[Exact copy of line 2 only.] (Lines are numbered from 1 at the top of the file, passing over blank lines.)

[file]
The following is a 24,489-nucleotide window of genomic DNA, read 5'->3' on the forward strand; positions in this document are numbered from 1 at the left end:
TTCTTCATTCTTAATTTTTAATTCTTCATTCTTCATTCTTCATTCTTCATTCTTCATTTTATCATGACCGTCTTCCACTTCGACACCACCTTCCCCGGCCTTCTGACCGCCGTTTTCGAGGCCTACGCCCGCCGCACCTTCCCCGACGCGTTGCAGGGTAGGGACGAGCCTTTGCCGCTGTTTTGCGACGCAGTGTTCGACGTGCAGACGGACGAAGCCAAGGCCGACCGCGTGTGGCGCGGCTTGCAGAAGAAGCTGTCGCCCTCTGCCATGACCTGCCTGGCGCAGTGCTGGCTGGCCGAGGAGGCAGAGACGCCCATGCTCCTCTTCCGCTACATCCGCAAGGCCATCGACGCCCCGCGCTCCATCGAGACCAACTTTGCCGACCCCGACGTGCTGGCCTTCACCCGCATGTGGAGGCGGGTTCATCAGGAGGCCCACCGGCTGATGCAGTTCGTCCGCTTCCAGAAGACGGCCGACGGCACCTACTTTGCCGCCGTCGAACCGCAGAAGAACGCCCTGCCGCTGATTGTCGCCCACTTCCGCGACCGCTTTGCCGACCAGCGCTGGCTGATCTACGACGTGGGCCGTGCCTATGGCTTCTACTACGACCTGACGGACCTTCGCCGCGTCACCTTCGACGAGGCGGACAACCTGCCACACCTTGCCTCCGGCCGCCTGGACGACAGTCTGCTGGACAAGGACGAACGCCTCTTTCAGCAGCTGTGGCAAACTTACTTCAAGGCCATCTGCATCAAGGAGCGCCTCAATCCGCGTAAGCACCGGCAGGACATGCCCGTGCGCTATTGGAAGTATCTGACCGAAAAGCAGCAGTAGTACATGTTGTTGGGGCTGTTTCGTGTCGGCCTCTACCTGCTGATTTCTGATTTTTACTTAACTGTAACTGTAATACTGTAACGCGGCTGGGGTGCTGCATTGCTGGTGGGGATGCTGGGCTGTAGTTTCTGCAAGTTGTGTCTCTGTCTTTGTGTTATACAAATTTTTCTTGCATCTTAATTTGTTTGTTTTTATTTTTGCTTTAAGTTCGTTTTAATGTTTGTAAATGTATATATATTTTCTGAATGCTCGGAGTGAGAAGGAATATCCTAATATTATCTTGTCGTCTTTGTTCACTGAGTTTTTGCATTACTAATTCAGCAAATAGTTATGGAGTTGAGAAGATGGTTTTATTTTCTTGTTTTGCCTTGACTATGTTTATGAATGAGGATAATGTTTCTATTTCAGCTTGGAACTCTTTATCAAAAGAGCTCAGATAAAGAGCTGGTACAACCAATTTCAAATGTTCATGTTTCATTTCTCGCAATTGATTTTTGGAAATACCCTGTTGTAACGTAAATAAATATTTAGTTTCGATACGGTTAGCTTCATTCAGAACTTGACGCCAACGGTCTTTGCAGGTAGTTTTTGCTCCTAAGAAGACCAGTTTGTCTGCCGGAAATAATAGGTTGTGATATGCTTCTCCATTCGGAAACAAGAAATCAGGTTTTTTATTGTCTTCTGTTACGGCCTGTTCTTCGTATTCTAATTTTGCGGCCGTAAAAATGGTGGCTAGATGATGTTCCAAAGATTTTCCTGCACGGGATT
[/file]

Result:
TTCTTCATTCTTAATTTTTAATTCTTCATTCTTCATTCTTCATTCTTCATTCTTCATTTTATCATGACCGTCTTCCACTTCGACACCACCTTCCCCGGCCTTCTGACCGCCGTTTTCGAGGCCTACGCCCGCCGCACCTTCCCCGACGCGTTGCAGGGTAGGGACGAGCCTTTGCCGCTGTTTTGCGACGCAGTGTTCGACGTGCAGACGGACGAAGCCAAGGCCGACCGCGTGTGGCGCGGCTTGCAGAAGAAGCTGTCGCCCTCTGCCATGACCTGCCTGGCGCAGTGCTGGCTGGCCGAGGAGGCAGAGACGCCCATGCTCCTCTTCCGCTACATCCGCAAGGCCATCGACGCCCCGCGCTCCATCGAGACCAACTTTGCCGACCCCGACGTGCTGGCCTTCACCCGCATGTGGAGGCGGGTTCATCAGGAGGCCCACCGGCTGATGCAGTTCGTCCGCTTCCAGAAGACGGCCGACGGCACCTACTTTGCCGCCGTCGAACCGCAGAAGAACGCCCTGCCGCTGATTGTCGCCCACTTCCGCGACCGCTTTGCCGACCAGCGCTGGCTGATCTACGACGTGGGCCGTGCCTATGGCTTCTACTACGACCTGACGGACCTTCGCCGCGTCACCTTCGACGAGGCGGACAACCTGCCACACCTTGCCTCCGGCCGCCTGGACGACAGTCTGCTGGACAAGGACGAACGCCTCTTTCAGCAGCTGTGGCAAACTTACTTCAAGGCCATCTGCATCAAGGAGCGCCTCAATCCGCGTAAGCACCGGCAGGACATGCCCGTGCGCTATTGGAAGTATCTGACCGAAAAGCAGCAGTAGTACATGTTGTTGGGGCTGTTTCGTGTCGGCCTCTACCTGCTGATTTCTGATTTTTACTTAACTGTAACTGTAATACTGTAACGCGGCTGGGGTGCTGCATTGCTGGTGGGGATGCTGGGCTGTAGTTTCTGCAAGTTGTGTCTCTGTCTTTGTGTTATACAAATTTTTCTTGCATCTTAATTTGTTTGTTTTTATTTTTGCTTTAAGTTCGTTTTAATGTTTGTAAATGTATATATATTTTCTGAATGCTCGGAGTGAGAAGGAATATCCTAATATTATCTTGTCGTCTTTGTTCACTGAGTTTTTGCATTACTAATTCAGCAAATAGTTATGGAGTTGAGAAGATGGTTTTATTTTCTTGTTTTGCCTTGACTATGTTTATGAATGAGGATAATGTTTCTATTTCAGCTTGGAACTCTTTATCAAAAGAGCTCAGATAAAGAGCTGGTACAACCAATTTCAAATGTTCATGTTTCATTTCTCGCAATTGATTTTTGGAAATACCCTGTTGTAACGTAAATAAATATTTAGTTTCGATACGGTTAGCTTCATTCAGAACTTGACGCCAACGGTCTTTGCAGGTAGTTTTTGCTCCTAAGAAGACCAGTTTGTCTGCCGGAAATAATAGGTTGTGATATGCTTCTCCATTCGGAAACAAGAAATCAGGTTTTTTATTGTCTTCTGTTACGGCCTGTTCTTCGTATTCTAATTTTGCGGCCGTAAAAATGGTGGCTAGATGATGTTCCAAAGATTTTCCTGCACGGGATT